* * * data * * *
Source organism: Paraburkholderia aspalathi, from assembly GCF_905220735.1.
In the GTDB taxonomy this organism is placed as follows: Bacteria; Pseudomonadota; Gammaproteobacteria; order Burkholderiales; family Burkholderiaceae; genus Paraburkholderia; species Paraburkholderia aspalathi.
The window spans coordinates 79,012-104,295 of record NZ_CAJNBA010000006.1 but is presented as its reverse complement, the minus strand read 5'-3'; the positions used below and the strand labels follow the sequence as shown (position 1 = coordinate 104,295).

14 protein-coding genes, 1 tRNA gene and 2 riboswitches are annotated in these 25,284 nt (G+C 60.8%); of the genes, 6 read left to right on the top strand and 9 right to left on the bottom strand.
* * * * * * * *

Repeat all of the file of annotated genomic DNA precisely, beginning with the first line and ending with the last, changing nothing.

Source organism: Paraburkholderia aspalathi, from assembly GCF_905220735.1.
In the GTDB taxonomy this organism is placed as follows: Bacteria; Pseudomonadota; Gammaproteobacteria; order Burkholderiales; family Burkholderiaceae; genus Paraburkholderia; species Paraburkholderia aspalathi.
The window spans coordinates 79,012-104,295 of record NZ_CAJNBA010000006.1 but is presented as its reverse complement, the minus strand read 5'-3'; the positions used below and the strand labels follow the sequence as shown (position 1 = coordinate 104,295).

14 protein-coding genes, 1 tRNA gene and 2 riboswitches are annotated in these 25,284 nt (G+C 60.8%); of the genes, 6 read left to right on the top strand and 9 right to left on the bottom strand.